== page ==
Australians increase domestic trips with cautious last minute bookings, while Trans-Tasman bubble seen as step in right direction even though restrictions apply

Australians have always been keen travellers. In normal life they tend to venture outside of Australia as teenagers and take every opportunity to explore the rest of the world. In times of Covid-19 however that’s simply not possible as international travel restrictions look set to remain in place for the foreseeable future.

The good news is that Australians are taking the time to explore their own country with the recent Sep-2020 school holiday period seeing a vast increase in domestic tourism bookings even compared to the Jun-2020 holidays.

Northern Territory, Queensland and South Australia all recorded higher booking levels three weeks before the September holiday than were seen for the June holiday. Northern Territory saw the biggest increase in bookings with a +139% increase in occupancy three weeks before the Sep-2020 holidays than for Jun-2020.

Queensland recorded a +125% increase in booked occupancy three weeks prior to the Sep-2020 holidays compared to Jun-2020. New South Wales occupancy was up +83% from Jun-2020 levels. Just one week before the Sep-2020 school holiday, week commencing 14-Sept-2020, saw more bookings than had been seen in the actual full Jun-2020 holiday.

These figures have recently been released by global travel technology company Amadeus through its Demand360 solution. The company compared Australian holiday booking data between the June holiday period (21-Jun-2020 to 25-Jul-2020) with the September holiday period (13-Sep-2020 to 17-Oct-2020).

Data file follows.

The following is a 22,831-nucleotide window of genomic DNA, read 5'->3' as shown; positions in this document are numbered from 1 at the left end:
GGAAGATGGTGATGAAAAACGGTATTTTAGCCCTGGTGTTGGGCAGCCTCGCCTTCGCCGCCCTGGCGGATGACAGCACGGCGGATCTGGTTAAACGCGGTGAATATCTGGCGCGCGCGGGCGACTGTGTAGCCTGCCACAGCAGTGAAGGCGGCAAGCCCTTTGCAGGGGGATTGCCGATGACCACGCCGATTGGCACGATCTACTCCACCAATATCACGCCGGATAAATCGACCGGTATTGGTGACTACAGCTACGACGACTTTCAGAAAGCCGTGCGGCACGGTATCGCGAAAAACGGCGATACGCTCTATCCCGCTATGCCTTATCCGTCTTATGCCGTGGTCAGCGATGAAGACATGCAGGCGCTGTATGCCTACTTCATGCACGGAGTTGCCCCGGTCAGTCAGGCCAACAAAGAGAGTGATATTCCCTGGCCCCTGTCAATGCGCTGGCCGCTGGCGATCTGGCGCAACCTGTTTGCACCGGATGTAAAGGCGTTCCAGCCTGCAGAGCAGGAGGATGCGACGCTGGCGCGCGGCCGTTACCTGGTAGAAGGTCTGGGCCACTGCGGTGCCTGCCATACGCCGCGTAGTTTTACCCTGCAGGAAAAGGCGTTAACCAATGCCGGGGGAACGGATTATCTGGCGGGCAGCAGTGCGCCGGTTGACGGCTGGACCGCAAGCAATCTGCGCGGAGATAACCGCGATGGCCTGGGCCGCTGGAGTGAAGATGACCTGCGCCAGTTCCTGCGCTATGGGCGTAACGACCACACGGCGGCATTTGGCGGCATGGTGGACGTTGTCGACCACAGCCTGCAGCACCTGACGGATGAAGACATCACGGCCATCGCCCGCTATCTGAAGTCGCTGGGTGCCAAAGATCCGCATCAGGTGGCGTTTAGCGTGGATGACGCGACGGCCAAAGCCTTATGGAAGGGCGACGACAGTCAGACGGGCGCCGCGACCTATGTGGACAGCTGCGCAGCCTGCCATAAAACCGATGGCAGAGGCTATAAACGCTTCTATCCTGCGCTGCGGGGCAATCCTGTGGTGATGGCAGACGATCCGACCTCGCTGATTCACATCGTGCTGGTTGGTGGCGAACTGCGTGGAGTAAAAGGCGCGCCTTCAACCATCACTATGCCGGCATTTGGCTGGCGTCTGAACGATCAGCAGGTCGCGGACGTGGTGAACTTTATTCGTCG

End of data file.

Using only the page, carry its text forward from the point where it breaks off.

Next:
With different states and territories under various levels of restrictions, most bookings are being made during the seven days prior to travel in order to be sure that travel is going to be permitted. During the June holidays, Victoria saw a significant occupancy increase (from 4.8% in early June to 32.3% for the actual holiday period). However, when Victoria went into lockdown in Jul-2020, occupancy was of course impacted and remained relatively flat.

South Australia and Western Australia enjoyed more relaxed restrictions so travel continued to be permitted. South Australia recorded an occupancy increase of +211% one week prior to the Sep-2020 holiday, up from 1.8% in late Jun-2020 to 5.6% in mid-Sep-2020, and Western Australia saw occupancy up 48%, up from 11.3% in late Jun-2020 to 16.7% in mid-Sep-2020.

International visitor arrivals into Australia were down two-thirds across the first eight months of 2020 (source: CAPA – Centre for Aviation and Tourism Australia)

In a positive move, a trans-Tasman bubble has been created between New Zealand and the states of New South Wales and Northern Territories starting from 16-Oct-2020. It’s only one way at the moment so while air links are being created, New Zealanders are the only ones permitted to travel to either state without quarantine on arrival in Australia. However, the kicker is that they will have to self-isolate for 14 days on their return home.

Many are unsure how attractive this bubble will prove but at least it’s a step in the right direction with a door being pushed ajar. Qantas CEO Alan Joyce cautiously welcomed the agreement, saying: “This first phase of a travel bubble with New Zealand is the best news the industry has had in months. New Zealand was Australia’s second-biggest source of visitors before the pandemic. It’s obviously about to go straight to number one”. Joyce added that he hoped it wouldn’t be too long until travel from Australia to New Zealand is approved.

It is hoped that the bubble will open up to more states and become two way as the Christmas holiday approaches. Even if they can’t go too far, Australians are looking at domestic travel with a keener eye than in the past, which is something the domestic tourism industry is happy to see continue.

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